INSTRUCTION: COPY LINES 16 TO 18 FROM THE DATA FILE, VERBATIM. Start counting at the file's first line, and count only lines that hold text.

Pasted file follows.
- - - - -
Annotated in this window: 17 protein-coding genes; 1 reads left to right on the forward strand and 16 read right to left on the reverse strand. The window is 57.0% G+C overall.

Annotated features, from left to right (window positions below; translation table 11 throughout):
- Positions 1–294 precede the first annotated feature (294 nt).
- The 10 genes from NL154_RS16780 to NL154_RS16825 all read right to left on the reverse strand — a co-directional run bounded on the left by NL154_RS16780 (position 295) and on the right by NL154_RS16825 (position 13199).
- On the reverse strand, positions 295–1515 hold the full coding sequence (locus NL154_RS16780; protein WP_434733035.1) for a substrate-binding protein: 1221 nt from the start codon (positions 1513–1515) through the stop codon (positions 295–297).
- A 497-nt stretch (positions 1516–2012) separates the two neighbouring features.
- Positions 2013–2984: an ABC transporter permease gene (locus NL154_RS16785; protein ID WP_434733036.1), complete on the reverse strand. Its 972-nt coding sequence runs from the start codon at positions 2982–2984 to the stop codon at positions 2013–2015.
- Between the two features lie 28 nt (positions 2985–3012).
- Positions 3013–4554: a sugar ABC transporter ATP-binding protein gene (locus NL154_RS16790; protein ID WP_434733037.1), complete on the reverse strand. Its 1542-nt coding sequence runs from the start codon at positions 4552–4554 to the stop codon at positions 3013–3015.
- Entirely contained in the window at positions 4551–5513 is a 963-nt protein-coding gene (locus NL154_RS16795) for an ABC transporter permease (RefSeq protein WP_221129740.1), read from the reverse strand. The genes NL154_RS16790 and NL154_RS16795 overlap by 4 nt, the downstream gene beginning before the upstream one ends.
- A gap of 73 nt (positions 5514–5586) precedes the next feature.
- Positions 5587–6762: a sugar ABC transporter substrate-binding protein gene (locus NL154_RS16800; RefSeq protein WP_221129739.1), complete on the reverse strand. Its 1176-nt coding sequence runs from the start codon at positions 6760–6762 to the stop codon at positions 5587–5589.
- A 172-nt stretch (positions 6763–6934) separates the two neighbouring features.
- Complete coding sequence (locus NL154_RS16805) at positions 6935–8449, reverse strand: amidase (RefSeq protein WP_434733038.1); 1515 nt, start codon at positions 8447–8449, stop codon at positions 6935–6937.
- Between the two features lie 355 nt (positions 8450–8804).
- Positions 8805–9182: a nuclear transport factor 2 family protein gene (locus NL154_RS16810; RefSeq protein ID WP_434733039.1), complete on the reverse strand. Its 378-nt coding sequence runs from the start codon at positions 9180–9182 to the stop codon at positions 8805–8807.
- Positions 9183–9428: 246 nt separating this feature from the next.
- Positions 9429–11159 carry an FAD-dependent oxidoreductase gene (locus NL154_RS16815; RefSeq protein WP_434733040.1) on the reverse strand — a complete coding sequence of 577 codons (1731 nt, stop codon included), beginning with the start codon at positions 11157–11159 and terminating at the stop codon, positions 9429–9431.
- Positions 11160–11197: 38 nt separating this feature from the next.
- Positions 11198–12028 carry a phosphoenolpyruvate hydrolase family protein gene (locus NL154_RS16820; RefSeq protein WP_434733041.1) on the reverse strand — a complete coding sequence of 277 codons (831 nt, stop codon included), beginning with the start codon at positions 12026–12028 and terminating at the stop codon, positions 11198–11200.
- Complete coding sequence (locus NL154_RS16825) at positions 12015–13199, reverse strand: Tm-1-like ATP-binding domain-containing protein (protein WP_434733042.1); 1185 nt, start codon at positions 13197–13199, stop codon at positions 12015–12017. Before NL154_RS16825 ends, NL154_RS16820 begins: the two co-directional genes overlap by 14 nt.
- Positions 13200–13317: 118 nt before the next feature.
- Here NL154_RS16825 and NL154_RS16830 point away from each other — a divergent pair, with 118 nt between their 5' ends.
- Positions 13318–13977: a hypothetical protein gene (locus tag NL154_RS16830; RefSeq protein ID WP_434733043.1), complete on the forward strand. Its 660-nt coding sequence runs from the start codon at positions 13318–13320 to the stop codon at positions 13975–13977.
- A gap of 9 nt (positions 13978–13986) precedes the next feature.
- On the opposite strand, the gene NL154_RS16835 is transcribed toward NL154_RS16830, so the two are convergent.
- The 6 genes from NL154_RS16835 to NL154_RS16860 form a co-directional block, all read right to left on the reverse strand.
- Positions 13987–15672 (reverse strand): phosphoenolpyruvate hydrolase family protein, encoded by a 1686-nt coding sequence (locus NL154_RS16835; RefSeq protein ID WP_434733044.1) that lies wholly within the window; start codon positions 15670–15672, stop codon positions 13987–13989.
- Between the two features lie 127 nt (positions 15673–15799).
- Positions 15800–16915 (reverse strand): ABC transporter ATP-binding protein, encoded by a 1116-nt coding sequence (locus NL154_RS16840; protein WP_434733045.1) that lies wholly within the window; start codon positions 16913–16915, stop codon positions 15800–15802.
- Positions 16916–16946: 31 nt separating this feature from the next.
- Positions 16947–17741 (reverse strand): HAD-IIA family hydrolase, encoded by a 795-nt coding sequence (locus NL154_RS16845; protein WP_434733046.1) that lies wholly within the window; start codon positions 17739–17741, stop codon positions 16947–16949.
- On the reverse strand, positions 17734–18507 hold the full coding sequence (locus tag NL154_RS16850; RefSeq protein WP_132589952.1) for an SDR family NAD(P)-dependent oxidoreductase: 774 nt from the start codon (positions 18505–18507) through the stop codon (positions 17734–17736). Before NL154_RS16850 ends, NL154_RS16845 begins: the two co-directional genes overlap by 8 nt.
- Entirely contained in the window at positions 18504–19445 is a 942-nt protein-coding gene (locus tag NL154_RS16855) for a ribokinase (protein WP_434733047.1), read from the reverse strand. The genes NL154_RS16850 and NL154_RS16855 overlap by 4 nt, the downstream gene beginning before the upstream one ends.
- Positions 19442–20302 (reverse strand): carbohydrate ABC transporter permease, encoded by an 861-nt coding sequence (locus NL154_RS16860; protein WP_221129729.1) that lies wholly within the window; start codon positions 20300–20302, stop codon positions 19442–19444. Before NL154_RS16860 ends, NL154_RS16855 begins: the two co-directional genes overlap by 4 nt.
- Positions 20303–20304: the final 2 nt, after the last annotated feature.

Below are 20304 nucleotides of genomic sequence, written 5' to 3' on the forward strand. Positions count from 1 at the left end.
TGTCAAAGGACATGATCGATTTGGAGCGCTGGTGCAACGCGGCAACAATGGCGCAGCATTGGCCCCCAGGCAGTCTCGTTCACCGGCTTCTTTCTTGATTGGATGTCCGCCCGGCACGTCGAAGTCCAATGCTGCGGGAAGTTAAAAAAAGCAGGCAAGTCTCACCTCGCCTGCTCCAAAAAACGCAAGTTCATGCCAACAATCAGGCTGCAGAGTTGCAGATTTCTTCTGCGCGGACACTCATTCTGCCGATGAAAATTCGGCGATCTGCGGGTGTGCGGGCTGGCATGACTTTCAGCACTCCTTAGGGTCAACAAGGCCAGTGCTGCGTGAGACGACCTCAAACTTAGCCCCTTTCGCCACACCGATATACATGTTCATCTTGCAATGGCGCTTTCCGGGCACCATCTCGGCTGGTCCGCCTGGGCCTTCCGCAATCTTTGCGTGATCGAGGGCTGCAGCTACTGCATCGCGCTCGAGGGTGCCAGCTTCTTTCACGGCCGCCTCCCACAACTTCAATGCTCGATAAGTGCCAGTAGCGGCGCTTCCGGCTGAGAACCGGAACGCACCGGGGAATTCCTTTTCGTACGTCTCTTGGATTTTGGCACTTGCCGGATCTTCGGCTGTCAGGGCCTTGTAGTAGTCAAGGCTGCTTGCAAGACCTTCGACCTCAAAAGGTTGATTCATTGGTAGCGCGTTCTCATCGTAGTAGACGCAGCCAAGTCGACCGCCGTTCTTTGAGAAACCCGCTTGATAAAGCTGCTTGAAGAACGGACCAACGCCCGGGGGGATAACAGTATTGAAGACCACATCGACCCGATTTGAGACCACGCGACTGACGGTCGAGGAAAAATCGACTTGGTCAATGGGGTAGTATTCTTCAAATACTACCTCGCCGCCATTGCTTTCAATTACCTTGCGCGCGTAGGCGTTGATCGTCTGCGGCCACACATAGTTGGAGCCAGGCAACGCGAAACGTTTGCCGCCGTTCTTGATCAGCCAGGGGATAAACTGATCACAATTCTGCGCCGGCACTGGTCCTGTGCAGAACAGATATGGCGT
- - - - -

- Positions 8805–9182: a nuclear transport factor 2 family protein gene (locus NL154_RS16810; RefSeq protein ID WP_434733039.1), complete on the reverse strand. Its 378-nt coding sequence runs from the start codon at positions 9180–9182 to the stop codon at positions 8805–8807.
- Positions 9183–9428: 246 nt separating this feature from the next.
- Positions 9429–11159 carry an FAD-dependent oxidoreductase gene (locus NL154_RS16815; RefSeq protein WP_434733040.1) on the reverse strand — a complete coding sequence of 577 codons (1731 nt, stop codon included), beginning with the start codon at positions 11157–11159 and terminating at the stop codon, positions 9429–9431.